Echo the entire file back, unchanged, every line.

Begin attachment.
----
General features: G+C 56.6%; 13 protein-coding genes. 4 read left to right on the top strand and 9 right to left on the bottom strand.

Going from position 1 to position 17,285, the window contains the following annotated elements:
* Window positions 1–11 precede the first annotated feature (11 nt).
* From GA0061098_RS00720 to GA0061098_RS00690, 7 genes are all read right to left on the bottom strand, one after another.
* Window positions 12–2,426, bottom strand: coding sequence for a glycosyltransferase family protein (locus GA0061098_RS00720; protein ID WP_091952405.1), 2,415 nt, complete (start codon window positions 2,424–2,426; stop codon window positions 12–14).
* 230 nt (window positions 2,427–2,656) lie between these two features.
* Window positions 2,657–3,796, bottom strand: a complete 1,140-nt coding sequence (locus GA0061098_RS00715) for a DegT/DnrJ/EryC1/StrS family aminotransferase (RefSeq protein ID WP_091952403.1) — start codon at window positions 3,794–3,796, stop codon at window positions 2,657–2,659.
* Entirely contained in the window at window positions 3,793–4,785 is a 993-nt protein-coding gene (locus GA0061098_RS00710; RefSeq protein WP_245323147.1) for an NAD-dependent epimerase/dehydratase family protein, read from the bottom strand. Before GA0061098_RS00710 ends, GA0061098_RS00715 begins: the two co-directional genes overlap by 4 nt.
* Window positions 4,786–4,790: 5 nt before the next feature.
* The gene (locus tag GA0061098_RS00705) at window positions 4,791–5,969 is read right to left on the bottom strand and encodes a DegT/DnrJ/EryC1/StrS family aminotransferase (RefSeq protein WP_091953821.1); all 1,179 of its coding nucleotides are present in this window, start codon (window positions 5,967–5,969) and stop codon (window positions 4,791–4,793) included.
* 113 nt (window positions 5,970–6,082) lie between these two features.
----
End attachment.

General features: G+C 56.6%; 13 protein-coding genes. 4 read left to right on the top strand and 9 right to left on the bottom strand.

Going from position 1 to position 17,285, the window contains the following annotated elements:
* Window positions 1–11 precede the first annotated feature (11 nt).
* From GA0061098_RS00720 to GA0061098_RS00690, 7 genes are all read right to left on the bottom strand, one after another.
* Window positions 12–2,426, bottom strand: coding sequence for a glycosyltransferase family protein (locus GA0061098_RS00720; protein ID WP_091952405.1), 2,415 nt, complete (start codon window positions 2,424–2,426; stop codon window positions 12–14).
* 230 nt (window positions 2,427–2,656) lie between these two features.
* Window positions 2,657–3,796, bottom strand: a complete 1,140-nt coding sequence (locus GA0061098_RS00715) for a DegT/DnrJ/EryC1/StrS family aminotransferase (RefSeq protein ID WP_091952403.1) — start codon at window positions 3,794–3,796, stop codon at window positions 2,657–2,659.
* Entirely contained in the window at window positions 3,793–4,785 is a 993-nt protein-coding gene (locus GA0061098_RS00710; RefSeq protein WP_245323147.1) for an NAD-dependent epimerase/dehydratase family protein, read from the bottom strand. Before GA0061098_RS00710 ends, GA0061098_RS00715 begins: the two co-directional genes overlap by 4 nt.
* Window positions 4,786–4,790: 5 nt before the next feature.
* The gene (locus tag GA0061098_RS00705) at window positions 4,791–5,969 is read right to left on the bottom strand and encodes a DegT/DnrJ/EryC1/StrS family aminotransferase (RefSeq protein WP_091953821.1); all 1,179 of its coding nucleotides are present in this window, start codon (window positions 5,967–5,969) and stop codon (window positions 4,791–4,793) included.
* 113 nt (window positions 5,970–6,082) lie between these two features.